And so to the pomp and ceremony of the event itself, specifically one nine-time presenter. While Billy Crystal and his ‘safe pair of hands’ were able to keep the show flowing without the painful awkwardness of last year’s eye-wincing debacle coutesy of James Franco and Anne Hathaway, he wasn’t quite the saviour that the organisers might have hoped.
His usual opening routine of inserting himself into scenes was a well-tried start, but a drawn-out singalong in which he named-checked various celebs scattered throughout the theatre was a misfire, and several jokes, such as one aimed at oldies Christopher Plummer and Max Von Sydow, and a jibe about Jonah Hill’s weight (“If you lose, I think you should know that there’s cupcakes after the show”) went down predictably badly. Saying all that, Crystal did give Dubai a minor shout out when his welcome montage saw him jump out of the Burj Khalifa in the same style as Tom Cruise.
There were relatively few slips up from the presenters. Angelina Jolie chose to strike a rather awkward pose (one bare leg jutting menacingly out of her black dress), while Gwyneth Paltrow and Robert Downey Jr’s double-act probably amused no one but themselves. But no major guffs, sadly. Carefully worded scripts were rehearsed and read as planned, and acceptance speeches never ventured into Paltrow territories of farce.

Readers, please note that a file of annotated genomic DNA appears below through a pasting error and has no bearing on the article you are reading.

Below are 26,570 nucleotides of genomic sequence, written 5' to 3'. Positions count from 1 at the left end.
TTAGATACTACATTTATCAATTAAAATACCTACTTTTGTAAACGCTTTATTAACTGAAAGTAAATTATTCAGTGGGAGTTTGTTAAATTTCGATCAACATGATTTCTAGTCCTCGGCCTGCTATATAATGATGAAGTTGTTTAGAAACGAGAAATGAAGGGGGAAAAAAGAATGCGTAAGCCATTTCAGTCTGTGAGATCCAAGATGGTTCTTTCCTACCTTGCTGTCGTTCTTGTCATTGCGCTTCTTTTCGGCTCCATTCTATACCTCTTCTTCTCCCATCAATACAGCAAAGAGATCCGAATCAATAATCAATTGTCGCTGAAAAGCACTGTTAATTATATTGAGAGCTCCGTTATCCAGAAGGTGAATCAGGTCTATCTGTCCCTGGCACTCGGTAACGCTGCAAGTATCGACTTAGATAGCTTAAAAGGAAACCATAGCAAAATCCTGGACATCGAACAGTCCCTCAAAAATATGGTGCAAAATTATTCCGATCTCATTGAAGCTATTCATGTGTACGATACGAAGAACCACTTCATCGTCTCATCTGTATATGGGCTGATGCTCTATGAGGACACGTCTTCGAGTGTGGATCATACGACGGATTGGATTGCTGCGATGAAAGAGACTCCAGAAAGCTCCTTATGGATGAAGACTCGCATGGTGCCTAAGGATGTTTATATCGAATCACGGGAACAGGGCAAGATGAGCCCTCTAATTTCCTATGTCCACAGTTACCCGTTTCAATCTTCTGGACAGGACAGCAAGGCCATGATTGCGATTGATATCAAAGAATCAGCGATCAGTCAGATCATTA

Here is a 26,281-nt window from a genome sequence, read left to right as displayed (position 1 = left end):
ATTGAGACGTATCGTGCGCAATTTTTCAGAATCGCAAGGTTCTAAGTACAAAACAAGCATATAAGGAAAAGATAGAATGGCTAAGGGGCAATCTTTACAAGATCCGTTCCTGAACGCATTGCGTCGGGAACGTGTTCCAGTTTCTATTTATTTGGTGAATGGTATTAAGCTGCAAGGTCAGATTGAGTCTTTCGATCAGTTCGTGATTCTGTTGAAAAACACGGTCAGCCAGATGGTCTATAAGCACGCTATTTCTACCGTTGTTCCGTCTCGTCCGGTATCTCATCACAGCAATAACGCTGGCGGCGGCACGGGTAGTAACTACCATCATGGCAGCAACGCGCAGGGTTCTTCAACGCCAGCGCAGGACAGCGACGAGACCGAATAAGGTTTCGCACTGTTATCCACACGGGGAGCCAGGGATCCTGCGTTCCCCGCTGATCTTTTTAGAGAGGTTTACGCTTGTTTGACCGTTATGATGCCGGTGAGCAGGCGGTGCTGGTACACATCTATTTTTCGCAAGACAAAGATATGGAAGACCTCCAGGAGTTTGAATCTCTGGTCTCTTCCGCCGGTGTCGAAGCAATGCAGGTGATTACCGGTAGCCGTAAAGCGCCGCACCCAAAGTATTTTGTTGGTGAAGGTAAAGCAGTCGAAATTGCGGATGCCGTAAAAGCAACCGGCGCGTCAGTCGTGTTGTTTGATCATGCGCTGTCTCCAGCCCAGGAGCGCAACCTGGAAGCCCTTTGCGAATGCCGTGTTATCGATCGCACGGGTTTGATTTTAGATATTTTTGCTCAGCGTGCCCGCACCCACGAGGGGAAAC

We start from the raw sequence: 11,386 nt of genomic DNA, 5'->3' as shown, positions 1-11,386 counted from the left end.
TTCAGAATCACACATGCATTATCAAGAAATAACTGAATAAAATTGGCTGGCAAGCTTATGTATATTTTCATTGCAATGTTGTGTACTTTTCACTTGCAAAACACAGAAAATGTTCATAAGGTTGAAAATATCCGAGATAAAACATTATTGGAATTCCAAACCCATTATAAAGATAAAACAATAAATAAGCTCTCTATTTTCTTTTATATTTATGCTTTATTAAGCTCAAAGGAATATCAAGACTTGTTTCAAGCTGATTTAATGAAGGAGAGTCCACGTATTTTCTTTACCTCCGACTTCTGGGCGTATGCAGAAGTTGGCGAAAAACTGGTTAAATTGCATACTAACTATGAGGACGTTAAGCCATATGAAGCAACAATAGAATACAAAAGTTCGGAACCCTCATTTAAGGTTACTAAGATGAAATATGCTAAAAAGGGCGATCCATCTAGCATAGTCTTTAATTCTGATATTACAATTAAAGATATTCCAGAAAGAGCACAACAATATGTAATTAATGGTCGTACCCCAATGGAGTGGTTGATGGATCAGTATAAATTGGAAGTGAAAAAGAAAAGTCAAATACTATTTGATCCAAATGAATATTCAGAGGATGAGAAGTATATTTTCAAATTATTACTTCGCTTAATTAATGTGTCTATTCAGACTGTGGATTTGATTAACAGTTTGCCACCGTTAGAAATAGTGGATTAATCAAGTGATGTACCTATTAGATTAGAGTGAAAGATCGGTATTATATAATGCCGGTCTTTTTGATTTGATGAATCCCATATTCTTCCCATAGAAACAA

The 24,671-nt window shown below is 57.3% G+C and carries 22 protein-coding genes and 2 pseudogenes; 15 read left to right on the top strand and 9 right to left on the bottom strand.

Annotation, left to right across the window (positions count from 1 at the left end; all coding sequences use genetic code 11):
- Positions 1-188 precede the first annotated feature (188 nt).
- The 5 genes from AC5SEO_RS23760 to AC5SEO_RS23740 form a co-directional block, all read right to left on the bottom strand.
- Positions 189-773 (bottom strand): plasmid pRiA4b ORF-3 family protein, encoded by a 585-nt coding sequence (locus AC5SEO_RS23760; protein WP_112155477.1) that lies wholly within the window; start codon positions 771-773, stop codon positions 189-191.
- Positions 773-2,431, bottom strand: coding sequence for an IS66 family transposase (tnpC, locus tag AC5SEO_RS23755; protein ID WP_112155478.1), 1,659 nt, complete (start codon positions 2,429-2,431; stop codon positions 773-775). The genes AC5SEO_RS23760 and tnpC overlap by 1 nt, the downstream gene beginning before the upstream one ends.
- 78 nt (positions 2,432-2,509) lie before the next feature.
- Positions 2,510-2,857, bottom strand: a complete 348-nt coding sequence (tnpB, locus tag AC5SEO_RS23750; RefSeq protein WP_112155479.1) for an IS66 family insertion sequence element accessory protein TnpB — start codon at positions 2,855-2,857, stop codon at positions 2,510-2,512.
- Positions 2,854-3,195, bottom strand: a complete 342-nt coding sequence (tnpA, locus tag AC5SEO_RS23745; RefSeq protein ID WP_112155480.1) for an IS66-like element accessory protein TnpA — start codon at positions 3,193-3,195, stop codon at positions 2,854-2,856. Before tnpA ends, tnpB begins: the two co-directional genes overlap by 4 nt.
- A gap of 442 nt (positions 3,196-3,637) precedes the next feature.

So it was left to Sacha Baron Cohen to stir things up in the name of a publicity stunt we all saw coming, but didn’t know in what form. The continuing debate about whether he would or wouldn’t be allowed on the red carpet dressed as his character from upcoming film, The Dictator, played into the comic’s hands and when the Academy – clearly realising the need for at least some drama on the night – eventually sent him his tickets, it was clear something would happen.
And it did. Cohen turned up as General Aladeen, the tyrannical ruler of a fictitious Middle Eastern state, complete with oversized beard, full white military uniform and flanked by two short-skirted women in army colours and berets. “Who are you wearing,” jokingly enquired Ryan Seacrest, soon wishing he hadn’t. “John Galliano,” quipped Cohen. “But the socks are from K-Mart! Saddam Hussein once said to me, ‘Sock are socks, don’t waste money’.”
Cohen then revealed that he had brought an urn, supposedly containing the ashes of his “dear friend and tennis partner, Kim Jong-il”, before appearing to stumble, pouring the contents all over Seacrest’s Burberry suit. “It’s OK. Now if somebody asks you who you are wearing, you can say Kim Jong-il!”
It was shameless, and it will clearly increase the ticket stubs when The Dictator – a film that is unlikely to receive any Oscar nods next year – is finally released in May. But at an awards ceremony where everything had been foretold long before, it was a pleasant, and much needed, surprise.